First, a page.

Kiev — A Ukrainian military officer named Dmitry sits solemnly, hands folded. He was based in Crimea when Russia invaded, and, like many unsettled by unfolding events in Ukraine, he tells me I can use only his first name. Beside him sits his wife, a pretty blond. Their child sleeps on her lap, and there are no assurances that her husband won’t be back in battle in East Ukraine soon.
“Without military help from the [West], it would be very difficult for Ukraine to protect its independence in a war like this one,” Dmitry tells me through a translator, adding that he has no way to predict the level of bloodshed.
We talk for an hour, but much of the time we are silent as Dmitry ponders answers he doesn’t seem to want to give voice to. I see him smile briefly when I enter his home in an old Soviet building in Kiev, where he is now stationed; he doesn’t smile again until I leave.
“The Ukrainian military is not in a good state when it comes to trying to face Russia in any sort of armed confrontation,” says Paul Floyd, a military analyst with the global-intelligence firm Stratfor. “The Ukraine military as we see it today is relatively weak compared [with Russia’s]. It’s fairly underfunded, and a lot of its equipment is basically mothballed. It’s just not been a national priority until very recently. . . . [Russia has] an overwhelming amount of firepower compared to what Ukraine can muster.”
As Floyd also notes, the loyalty of Ukraine’s police and military forces is also in question. Some were appointed by the now-deposed president Viktor Yanukovych, who was Vladmir Putin’s puppet, and others began their careers during Ukraine’s Soviet days. The Russian media reported that at least 5,500 Ukrainian soldiers defected in Crimea during the Russian invasion. That number is likely inflated, but there are confirmed instances of Ukrainian soldiers’ switching sides in Crimea.
Dmitry shrugs away suggestions that the Ukrainian armed forces have questionable loyalty. “The people I was with [in Crimea] were ready to defend their country,” he says, adding that “I’ve met a lot of people in the military, and all of them are ready to defend. We’re not in panic.”
“The situation in Ukraine,” as it is ubiquitously and unspecifically known, remains complicated, Dmitry notes. He says that while military prognoses are generally easy to make, conflict with Russia is tough to gauge because Putin, “the person who initiated this war, is one whose mind is very unpredictable.”
Furthermore, Dmitry says, there’s no guarantee that the Ukrainian military’s experience in Crimea will have useful applications in East Ukraine. “Of course, every experience can help you in the future, but to talk about the experience in Crimea — it was a very new experience,” he says. “I never experienced or studied [this sort of warfare] in the Ukrainian army, and I’m not sure it was [taught]. . . . These are terrorists.”
Later that afternoon, I talk with Eugene Levchenko, a man in his early 20s who is part of Ukraine’s reserve forces. Over Belgian beers in a European-style pub near the Olympic stadium, he tells me that his two-week training gave him some practice with guns, but it didn’t address the psychological aspects of warfare, and he expects that will be a problem.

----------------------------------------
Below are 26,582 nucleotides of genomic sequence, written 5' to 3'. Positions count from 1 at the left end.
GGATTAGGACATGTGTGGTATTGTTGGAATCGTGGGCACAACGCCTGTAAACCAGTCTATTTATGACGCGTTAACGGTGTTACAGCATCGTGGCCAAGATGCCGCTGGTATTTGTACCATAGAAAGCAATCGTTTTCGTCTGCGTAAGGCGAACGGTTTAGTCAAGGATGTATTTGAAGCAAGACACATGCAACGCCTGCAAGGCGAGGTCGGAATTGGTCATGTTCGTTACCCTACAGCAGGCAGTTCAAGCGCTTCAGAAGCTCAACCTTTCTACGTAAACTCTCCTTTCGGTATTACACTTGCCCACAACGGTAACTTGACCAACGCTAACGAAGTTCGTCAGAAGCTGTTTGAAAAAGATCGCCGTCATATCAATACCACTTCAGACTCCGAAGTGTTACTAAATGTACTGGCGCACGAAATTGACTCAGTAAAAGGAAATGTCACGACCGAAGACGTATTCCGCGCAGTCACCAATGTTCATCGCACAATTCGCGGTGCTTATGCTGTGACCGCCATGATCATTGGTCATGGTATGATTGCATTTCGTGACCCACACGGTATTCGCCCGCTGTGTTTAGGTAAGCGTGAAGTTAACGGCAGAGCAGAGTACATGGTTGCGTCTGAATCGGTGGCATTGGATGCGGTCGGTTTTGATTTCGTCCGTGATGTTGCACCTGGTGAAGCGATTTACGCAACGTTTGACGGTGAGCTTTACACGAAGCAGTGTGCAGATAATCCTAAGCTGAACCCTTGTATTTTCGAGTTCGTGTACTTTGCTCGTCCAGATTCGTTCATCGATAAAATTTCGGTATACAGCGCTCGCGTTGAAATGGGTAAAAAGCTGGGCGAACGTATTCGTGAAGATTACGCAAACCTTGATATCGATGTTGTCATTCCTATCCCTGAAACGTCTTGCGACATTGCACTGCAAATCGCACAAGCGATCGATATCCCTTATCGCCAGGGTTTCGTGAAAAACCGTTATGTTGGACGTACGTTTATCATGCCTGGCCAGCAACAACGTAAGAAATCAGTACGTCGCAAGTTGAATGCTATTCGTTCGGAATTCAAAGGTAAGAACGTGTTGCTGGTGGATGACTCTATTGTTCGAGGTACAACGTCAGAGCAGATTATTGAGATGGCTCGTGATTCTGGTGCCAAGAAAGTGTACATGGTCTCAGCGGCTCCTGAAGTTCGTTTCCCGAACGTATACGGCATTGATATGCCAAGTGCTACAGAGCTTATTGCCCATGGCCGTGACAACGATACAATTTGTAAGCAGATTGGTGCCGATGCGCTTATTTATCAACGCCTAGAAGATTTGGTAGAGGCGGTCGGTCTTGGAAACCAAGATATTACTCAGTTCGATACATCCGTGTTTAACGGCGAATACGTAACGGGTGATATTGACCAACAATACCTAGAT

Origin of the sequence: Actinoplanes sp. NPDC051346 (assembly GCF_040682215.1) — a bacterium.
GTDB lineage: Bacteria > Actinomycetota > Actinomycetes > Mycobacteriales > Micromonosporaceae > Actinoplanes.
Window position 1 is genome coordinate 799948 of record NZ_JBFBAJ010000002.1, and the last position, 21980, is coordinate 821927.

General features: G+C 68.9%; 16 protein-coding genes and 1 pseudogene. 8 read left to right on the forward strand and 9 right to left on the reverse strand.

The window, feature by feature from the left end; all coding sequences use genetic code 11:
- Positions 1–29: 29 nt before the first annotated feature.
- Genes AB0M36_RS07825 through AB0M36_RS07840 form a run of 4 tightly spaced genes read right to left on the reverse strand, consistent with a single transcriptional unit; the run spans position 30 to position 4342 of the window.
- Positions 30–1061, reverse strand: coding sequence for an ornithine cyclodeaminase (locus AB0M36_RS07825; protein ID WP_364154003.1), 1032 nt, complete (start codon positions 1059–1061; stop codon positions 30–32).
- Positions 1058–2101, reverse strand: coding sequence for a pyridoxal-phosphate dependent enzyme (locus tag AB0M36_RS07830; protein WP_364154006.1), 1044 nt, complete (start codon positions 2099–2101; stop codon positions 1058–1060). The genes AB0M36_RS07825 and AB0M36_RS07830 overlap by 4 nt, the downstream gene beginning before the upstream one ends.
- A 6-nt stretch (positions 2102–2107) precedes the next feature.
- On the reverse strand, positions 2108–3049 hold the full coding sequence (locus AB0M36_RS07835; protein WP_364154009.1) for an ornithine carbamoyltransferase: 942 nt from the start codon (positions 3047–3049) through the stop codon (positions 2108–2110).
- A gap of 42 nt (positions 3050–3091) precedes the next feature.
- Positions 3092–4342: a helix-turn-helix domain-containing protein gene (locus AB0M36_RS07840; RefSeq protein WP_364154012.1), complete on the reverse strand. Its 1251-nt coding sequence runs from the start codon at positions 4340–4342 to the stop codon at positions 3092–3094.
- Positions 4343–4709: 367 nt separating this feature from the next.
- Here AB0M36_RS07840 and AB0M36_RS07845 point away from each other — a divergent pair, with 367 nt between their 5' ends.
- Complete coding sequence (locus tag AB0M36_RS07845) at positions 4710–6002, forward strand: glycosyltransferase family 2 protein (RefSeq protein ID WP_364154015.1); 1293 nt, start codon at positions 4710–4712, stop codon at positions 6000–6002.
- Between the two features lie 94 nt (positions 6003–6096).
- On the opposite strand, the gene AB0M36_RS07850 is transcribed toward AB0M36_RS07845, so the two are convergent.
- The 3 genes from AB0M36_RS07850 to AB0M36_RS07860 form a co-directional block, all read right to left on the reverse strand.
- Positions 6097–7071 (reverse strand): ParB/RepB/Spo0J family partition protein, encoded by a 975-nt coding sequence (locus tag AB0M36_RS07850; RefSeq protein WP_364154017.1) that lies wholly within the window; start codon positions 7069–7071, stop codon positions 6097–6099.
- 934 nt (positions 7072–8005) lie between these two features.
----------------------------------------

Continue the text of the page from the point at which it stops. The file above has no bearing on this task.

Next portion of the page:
Russian troops also have recent experience in combat (in Georgia and Chechnya, for example), but “our country didn’t have any war [in recent years], any conflict,” Levchenko says. “Most of our soldiers don’t know how to shoot men, and that’s a major disadvantage for our country at war. But in peace, it’s not a disadvantage for our country.”
Levchenko says he’s ready to fight for Ukraine — “we can’t look into our girls’ eyes, our wife’s, our children’s eyes, and not be ready” — and that the Maidan revolution showed how ready his countrymen are to defend their freedom.
If armed conflict with Russia occurs, the Ukrainian military will probably need significant civilian support. The demonstrations in Maidan Nezalezhnosti taught many Ukrainian civilians combat skills, but while those capabilities would be useful for undermining established Russian control, they may be less effective in staving off an invader to begin with.
The Ukrainians I spoke with seem to both understand the importance of a military defense and comprehend the weaknesses of their armed forces.
Since Russia invaded Crimea, large numbers of young men have been voluntarily enlisting in the Ukrainian army. In Kiev, I could not find one man who was not ready to fight if needed. And then there’s been the success of a crowd-sourcing campaign launched by the Ukrainian military to help fund its efforts: When Ukrainians text 565, it sends about 50 cents to pay “logistics or military support.” In the first five days of the campaign alone, it raised more than $2.3 million. That’s impressive in a country of 45 million where the per capita gross domestic product is only $3,867.
Still, as Levchenko notes, what’s really needed is international support.
“I regret that Ukraine gave up our military weapons,” Levchenko says. “We should not have done this. Several countries — the United States, the United Kingdom, Russia — said that if we gave up our nuclear weapons, they’d guarantee our safety. As we can see, it’s not [the case]. Russia just took a part of our country and wants to take more parts. . . . I’m scared now that Ukraine will [face] on its own Russia, that Europe, the United States won’t help us in this fighting.”
— Jillian Kay Melchior writes for National Review as a Thomas L. Rhodes Fellow for the Franklin Center. She is also a senior fellow at the Independent Women’s Forum.